Doll people have an interesting lexicon exclusive to their community. Besides our acronym alphabet soup (BJD, FBJD, BW, AR, SA, NRFB, MIB, etc.), we coin terms that often betray our tongue-in-cheek sense of humor. “Hoo-hoo stands” in particular springs to mind. But my personal favorite by far, is “grail doll,” also occasionally referred to as “cold, dead hands doll.” (As in, “You would have to pry this doll from my cold, dead hands.”) Every collector I know has, at one time or another, used this phrase to refer to that special doll that, were their house engulfed in flames and they had time to rescue just one doll from their collection, this doll would be the one.
Sometimes one’s grail doll is an OOAK piece that has been repainted by a favorite artist and wears a piece of couture created by a talented seamstress. Sometimes it is an exclusive, limited edition factory doll that they’ve pursued for years. It may be a particularly expensive doll that took them months to save for. Or it could be a doll whose value is purely personal, perhaps a gift from a dear friend.
My local doll club chooses a theme each month and encourages members to bring to every meeting a doll or dolls that fall into that category. February’s theme was “grail doll,” and the variety of dolls that members brought in represented a wide interpretation of what constitutes a grail doll. There were factory dolls and customized dolls–repainted, rerooted, and redressed. There were resin dolls and vinyl dolls, fashion dolls and child dolls. The owner of each doll gave a mini-presentation explaining why their doll was special to them, often sharing the story of how they came to own the doll after pursuing it for years or working with artists to create their vision of what it should be. There were widely varying interpretations of what makes a grail doll, but a common theme was the strong emotional connection collectors have to their dolls as miniature pieces of art created by respected artists.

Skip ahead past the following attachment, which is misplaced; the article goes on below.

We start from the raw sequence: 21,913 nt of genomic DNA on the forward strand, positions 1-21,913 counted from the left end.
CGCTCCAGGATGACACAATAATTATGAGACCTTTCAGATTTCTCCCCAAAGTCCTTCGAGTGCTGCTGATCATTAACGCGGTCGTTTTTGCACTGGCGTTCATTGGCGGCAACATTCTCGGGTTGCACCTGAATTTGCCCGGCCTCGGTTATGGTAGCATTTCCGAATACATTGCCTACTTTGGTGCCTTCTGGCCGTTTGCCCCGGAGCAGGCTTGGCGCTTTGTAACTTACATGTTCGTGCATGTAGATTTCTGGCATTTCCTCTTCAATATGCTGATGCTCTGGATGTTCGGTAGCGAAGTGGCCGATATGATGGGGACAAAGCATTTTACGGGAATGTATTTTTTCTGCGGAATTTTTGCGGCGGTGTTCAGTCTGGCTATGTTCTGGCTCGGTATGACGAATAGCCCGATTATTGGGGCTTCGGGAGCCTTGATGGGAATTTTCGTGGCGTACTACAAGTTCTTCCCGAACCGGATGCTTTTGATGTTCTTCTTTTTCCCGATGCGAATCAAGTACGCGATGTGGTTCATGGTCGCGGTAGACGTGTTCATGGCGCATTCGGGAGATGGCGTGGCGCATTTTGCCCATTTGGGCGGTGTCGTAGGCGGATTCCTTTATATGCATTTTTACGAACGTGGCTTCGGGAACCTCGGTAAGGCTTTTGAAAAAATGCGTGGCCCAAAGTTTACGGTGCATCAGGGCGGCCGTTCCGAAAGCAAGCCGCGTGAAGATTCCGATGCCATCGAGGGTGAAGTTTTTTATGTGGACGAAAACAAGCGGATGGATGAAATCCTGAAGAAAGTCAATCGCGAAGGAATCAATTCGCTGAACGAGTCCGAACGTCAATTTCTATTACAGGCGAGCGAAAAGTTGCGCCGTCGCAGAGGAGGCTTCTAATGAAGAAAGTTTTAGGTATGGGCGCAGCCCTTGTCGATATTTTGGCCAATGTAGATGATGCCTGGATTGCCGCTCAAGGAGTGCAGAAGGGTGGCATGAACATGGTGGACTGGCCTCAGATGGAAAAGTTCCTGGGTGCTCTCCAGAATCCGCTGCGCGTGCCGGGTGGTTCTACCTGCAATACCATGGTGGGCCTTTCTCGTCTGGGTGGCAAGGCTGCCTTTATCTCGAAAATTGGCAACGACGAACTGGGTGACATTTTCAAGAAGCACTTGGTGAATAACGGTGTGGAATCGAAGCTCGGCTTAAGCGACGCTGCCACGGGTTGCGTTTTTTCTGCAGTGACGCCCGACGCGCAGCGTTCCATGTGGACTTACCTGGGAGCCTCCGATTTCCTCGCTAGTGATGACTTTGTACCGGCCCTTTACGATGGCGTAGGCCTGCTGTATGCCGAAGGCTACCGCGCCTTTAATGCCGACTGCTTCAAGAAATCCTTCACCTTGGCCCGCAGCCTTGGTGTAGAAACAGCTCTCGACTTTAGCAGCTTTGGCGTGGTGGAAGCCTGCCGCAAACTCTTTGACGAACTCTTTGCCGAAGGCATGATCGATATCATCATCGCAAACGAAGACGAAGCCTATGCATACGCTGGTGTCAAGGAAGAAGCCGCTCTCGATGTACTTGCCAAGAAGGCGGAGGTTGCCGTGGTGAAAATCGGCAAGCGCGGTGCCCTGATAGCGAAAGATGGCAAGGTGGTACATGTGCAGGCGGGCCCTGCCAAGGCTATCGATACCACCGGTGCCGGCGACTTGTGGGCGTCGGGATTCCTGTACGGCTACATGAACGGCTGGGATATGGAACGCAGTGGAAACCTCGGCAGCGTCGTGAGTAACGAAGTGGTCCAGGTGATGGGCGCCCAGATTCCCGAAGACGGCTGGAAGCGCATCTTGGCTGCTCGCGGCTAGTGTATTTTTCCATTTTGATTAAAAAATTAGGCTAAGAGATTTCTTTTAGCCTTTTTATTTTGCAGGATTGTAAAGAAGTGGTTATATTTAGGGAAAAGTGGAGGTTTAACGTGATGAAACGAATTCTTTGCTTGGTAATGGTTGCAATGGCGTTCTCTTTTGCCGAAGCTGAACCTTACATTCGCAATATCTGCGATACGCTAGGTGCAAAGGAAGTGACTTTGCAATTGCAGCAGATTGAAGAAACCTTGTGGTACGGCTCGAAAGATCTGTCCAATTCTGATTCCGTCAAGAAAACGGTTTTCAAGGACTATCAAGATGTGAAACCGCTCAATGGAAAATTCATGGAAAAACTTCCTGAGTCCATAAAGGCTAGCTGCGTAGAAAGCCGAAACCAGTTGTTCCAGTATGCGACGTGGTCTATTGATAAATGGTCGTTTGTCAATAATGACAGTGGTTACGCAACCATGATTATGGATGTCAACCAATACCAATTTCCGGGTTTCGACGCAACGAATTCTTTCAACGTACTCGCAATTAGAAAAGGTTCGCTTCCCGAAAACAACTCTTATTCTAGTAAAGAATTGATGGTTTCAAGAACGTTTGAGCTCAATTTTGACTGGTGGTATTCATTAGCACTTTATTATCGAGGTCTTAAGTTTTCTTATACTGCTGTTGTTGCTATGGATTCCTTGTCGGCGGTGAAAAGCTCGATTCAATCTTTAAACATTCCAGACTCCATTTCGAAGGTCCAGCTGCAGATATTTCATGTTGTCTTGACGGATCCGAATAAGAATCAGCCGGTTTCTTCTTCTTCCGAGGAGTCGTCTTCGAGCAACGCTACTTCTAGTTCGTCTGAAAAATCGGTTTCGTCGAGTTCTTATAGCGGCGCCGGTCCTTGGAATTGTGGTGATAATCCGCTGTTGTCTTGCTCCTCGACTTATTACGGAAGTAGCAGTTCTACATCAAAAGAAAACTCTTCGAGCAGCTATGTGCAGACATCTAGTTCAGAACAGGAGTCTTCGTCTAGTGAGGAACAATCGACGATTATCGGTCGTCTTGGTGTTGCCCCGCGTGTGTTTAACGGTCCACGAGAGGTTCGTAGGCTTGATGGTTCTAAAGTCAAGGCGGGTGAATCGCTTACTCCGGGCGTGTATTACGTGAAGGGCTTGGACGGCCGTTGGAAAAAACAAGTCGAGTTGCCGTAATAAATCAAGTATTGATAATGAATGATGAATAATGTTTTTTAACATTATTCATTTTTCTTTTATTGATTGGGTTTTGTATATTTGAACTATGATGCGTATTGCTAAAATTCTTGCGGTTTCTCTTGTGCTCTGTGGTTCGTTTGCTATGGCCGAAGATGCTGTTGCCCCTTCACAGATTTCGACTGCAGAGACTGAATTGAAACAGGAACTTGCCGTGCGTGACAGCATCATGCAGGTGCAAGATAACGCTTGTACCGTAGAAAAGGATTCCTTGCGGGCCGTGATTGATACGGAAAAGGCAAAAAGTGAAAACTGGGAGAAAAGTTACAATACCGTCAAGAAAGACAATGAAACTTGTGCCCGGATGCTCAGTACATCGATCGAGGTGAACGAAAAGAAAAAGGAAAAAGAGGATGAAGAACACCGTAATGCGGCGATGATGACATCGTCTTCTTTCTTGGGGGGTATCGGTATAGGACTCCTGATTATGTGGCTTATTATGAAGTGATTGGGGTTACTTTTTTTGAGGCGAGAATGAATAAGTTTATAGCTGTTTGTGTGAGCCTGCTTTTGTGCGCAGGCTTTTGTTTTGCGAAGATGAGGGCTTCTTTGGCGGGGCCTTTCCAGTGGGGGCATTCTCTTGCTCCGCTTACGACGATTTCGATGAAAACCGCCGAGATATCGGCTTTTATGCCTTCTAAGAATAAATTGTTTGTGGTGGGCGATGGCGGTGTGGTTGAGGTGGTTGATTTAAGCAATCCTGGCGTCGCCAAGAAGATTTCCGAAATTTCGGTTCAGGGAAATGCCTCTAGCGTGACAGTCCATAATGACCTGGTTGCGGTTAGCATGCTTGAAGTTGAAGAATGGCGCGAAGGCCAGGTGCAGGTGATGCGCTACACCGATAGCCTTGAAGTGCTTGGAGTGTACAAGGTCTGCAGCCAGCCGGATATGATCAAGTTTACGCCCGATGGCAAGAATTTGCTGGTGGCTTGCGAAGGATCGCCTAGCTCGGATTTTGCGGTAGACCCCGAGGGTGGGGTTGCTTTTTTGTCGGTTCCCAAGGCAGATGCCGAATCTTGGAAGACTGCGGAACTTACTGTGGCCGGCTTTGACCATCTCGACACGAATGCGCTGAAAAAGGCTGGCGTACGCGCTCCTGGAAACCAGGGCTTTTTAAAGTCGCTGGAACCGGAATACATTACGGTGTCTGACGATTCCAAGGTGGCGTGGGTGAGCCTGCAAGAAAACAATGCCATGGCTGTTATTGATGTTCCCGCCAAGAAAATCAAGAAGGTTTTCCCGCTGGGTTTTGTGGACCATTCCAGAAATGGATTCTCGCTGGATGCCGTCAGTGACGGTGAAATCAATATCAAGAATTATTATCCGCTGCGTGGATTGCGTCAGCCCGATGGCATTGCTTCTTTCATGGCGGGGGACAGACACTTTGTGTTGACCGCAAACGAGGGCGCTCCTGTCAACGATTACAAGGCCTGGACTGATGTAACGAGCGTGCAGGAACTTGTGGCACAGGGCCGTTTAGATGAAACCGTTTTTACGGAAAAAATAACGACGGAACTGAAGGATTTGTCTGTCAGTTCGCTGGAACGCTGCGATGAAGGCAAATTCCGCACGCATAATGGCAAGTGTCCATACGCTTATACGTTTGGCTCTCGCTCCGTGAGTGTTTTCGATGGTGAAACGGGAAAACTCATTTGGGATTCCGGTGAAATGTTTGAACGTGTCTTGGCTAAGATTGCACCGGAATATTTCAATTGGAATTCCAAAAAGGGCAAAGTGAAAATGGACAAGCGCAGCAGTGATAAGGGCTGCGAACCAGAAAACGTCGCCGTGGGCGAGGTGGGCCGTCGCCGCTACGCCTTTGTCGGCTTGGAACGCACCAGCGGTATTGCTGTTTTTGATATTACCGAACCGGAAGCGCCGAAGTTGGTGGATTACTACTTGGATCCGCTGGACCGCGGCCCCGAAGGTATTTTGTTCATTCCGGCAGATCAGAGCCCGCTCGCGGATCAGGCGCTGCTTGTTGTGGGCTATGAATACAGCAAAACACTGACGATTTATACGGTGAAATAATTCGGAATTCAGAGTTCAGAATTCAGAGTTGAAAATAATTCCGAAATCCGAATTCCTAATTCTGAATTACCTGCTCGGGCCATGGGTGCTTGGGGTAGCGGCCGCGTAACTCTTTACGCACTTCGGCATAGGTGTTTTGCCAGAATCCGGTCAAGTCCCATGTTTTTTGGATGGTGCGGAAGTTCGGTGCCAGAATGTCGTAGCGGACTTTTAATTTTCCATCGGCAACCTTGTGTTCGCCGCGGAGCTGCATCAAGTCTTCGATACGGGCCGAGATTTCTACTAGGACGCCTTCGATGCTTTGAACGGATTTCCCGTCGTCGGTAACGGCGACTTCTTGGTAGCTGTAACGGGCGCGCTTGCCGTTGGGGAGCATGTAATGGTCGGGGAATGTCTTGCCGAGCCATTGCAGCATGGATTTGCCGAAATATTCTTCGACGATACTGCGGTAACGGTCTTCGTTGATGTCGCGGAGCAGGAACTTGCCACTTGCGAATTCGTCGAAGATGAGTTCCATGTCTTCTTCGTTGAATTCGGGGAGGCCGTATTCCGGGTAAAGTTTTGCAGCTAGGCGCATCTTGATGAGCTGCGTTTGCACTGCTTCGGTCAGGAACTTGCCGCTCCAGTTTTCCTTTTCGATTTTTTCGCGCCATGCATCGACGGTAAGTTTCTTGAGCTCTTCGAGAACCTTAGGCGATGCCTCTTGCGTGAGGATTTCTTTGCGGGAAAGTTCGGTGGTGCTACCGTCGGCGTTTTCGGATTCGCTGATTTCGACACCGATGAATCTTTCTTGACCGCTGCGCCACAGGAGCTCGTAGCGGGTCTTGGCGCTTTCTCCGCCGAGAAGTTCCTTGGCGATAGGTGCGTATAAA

It seems to me that when we take time to think about which dolls in our collection that someone would have to pry from our “cold, dead hands,” we reflect on why we have taken up this hobby to begin with. What do we appreciate the most about the hobby that occupies our spare hours? The art? The creativity? The “power of play”? The friendship? The sense of community? Often, it is a combination of all of these factors.
Even though you may not personally prefer what another collector calls her grail, you can always respect why she does.